The Real Toscanini, a Wonderful New Book
Arturo Toscanini (1867-1957) was the dominant personality in America’s concert life from 1937 until his death 20 years later.
David Sarnoff and RCA built the NBC Symphony especially for the Maestro, and concerts were broadcast weekly from Studio 8-H in New York’s Rockefeller Center.
The radio made Toscanini famous to all, after a career of 50 years that had made him revered in music circles worldwide.
Toscanini conducted the first performances of La boheme and Pagliacci. He held music directorships at La Scala, the Metropolitan Opera and the New York Philharmonic. His appearances at Bayreuth and Salzburg included his iconic stagings of Fidelio, Die Meistersinger, Die Zauberflote, Tristan und Isolde and Tannhauser. Toscanini’s orchestral repertoire ran from Haydn to Samuel Barber, who he encouraged to create the Adagio for Strings.
Many a book has been written on Toscanini. YouTube is loaded with his performances going back to the 1920s. Biographer Harvey Sachs has written two marvelous book plus a collection of correspondence.
Now, a young conductor Cesare Civetta has written The Real Toscanini, Musicians Reveal the Maestro. Civetta’s book is partly based on an extensive radio series he produced at WFUV in New York in the 1970s. There were plenty of people around 35 years ago who knew and worked with Toscanini. Now, as these voices fade with time, it is wonderful to have them speak to us in this book.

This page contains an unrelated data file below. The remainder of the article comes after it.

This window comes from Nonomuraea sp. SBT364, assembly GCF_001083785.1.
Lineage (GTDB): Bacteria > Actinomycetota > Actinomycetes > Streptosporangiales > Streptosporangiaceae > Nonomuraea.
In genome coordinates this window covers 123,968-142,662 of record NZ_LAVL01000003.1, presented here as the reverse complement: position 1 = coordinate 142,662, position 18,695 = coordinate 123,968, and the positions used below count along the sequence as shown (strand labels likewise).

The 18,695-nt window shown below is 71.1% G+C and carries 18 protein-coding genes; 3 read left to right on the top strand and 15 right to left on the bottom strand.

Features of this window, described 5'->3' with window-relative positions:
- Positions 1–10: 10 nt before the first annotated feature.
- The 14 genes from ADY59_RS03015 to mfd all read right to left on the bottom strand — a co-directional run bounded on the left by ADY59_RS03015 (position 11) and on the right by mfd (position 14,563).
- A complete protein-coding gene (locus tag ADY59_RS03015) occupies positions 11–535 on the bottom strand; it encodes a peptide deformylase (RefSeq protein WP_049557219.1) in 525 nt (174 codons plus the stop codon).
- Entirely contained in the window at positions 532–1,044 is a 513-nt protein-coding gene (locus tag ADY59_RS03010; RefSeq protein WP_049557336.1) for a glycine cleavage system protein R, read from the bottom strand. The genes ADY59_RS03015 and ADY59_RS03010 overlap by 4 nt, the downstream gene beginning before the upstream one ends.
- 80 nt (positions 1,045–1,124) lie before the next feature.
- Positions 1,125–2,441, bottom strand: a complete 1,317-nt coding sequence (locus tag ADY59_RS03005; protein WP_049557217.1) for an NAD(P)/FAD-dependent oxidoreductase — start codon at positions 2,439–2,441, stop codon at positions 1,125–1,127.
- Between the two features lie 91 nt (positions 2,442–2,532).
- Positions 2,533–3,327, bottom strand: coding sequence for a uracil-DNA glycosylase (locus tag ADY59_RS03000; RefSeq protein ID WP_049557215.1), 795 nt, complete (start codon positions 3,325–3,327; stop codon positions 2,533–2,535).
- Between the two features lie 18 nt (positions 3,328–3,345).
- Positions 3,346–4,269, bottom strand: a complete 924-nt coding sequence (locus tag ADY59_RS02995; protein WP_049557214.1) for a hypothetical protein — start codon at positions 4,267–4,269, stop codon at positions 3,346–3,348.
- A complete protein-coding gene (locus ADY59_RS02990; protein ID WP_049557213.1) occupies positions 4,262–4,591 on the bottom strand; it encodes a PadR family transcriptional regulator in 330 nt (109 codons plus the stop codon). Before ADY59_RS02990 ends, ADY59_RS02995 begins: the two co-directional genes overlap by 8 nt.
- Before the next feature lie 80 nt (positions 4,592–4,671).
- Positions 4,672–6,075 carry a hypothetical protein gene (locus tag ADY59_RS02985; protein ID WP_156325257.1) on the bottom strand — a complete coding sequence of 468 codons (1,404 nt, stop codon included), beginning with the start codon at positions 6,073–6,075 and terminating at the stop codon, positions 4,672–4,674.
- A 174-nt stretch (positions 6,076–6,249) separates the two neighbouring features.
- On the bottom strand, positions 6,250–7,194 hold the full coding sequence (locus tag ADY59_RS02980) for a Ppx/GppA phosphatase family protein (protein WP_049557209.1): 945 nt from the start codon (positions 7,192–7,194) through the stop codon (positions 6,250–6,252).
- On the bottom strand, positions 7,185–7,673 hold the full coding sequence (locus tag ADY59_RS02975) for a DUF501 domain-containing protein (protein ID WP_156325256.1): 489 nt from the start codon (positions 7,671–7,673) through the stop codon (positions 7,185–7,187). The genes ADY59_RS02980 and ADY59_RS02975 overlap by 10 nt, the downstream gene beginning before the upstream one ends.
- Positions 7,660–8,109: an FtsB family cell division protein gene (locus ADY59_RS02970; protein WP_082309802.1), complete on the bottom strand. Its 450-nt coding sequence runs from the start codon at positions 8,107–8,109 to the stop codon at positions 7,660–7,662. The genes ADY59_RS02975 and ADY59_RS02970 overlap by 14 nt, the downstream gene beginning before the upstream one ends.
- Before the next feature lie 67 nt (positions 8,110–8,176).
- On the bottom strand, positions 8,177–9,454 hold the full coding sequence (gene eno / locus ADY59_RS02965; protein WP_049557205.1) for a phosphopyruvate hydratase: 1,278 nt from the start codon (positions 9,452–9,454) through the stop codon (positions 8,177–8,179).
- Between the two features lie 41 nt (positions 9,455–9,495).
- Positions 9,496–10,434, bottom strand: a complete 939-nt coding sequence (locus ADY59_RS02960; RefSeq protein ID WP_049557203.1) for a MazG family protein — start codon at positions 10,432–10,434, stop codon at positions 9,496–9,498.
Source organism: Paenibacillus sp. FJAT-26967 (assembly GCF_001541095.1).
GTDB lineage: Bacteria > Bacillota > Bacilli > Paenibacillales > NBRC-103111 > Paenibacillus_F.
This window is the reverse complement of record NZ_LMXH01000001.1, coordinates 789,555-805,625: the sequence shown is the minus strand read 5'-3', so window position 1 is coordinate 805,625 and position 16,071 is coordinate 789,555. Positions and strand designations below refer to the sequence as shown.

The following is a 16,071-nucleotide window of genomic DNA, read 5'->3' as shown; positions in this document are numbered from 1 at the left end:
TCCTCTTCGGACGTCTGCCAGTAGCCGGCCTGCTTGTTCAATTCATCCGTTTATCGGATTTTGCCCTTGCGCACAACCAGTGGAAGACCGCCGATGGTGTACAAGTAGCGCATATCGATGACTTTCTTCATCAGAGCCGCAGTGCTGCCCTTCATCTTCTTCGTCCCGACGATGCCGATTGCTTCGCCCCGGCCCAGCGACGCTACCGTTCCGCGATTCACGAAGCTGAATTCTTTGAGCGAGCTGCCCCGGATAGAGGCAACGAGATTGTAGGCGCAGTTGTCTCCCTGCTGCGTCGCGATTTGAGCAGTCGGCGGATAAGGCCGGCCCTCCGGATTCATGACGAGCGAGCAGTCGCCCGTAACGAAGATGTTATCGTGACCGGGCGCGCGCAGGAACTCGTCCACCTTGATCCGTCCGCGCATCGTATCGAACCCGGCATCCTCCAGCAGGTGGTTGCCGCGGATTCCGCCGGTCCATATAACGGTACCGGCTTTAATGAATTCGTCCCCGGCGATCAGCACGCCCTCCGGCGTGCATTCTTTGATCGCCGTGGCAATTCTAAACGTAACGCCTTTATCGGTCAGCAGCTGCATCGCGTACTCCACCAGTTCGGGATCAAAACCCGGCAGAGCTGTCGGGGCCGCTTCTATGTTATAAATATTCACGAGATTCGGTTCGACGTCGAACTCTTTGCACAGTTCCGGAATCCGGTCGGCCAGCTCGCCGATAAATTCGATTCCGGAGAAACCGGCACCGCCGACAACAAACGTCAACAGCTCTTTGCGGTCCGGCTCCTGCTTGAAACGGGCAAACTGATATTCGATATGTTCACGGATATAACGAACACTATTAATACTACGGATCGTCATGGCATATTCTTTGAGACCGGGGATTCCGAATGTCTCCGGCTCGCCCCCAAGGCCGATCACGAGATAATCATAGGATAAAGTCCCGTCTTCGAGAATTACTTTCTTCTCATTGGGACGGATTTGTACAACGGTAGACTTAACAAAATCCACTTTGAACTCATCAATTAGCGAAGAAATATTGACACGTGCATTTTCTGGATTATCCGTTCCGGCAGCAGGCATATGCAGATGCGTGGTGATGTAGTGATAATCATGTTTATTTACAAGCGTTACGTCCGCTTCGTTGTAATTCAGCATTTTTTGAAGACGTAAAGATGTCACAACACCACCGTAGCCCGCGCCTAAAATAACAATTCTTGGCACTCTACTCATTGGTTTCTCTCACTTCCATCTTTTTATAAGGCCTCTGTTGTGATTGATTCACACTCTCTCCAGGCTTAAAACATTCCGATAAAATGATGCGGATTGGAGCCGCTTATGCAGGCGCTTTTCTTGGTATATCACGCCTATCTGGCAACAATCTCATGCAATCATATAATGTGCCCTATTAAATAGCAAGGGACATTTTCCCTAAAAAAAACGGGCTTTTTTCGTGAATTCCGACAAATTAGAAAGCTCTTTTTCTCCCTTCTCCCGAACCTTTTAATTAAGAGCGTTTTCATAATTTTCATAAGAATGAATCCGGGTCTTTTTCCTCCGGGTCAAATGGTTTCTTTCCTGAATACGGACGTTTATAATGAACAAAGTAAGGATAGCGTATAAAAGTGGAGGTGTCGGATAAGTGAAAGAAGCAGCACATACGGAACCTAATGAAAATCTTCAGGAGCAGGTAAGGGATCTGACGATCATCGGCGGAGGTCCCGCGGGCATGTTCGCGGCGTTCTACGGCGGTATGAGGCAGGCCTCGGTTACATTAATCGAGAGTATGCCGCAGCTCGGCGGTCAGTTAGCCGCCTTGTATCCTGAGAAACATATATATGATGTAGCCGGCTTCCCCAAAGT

My generation knows Toscanini primarily from the NBC Symphony recordings. Many are hair-raising, brilliant. I wouldn’t want to be without the Respighi tone poems and music of Debussy and Rossini.
But the truth is Studio-8H, as much as we love Saturday Night Live, is acoustically lousy for music. Recordings from 60 years ago are over compressed, flattened and not telling the whole story. You need words, you need descriptions and first hand accounts.
Civetta delivers: Surviving members of the NBC Symphony were interviewed at length. Singers Licia Albanese, Jan Peerce and Giuseppe Valdegno offer insights Toscanini’s meticulous rehearsal methods.
The maestro’s technique was “clean and clear”. Infamous for his titanic rages, everyone agreed that Toscanini’s whole live was music, and that his interpretations were long on clarity and beauty.
This book is perfect for any music lover. It will, as the best books on musicians must, drive you back into Toscanini’s recordings, compressed or not, so your ears may complement what your eyes have read.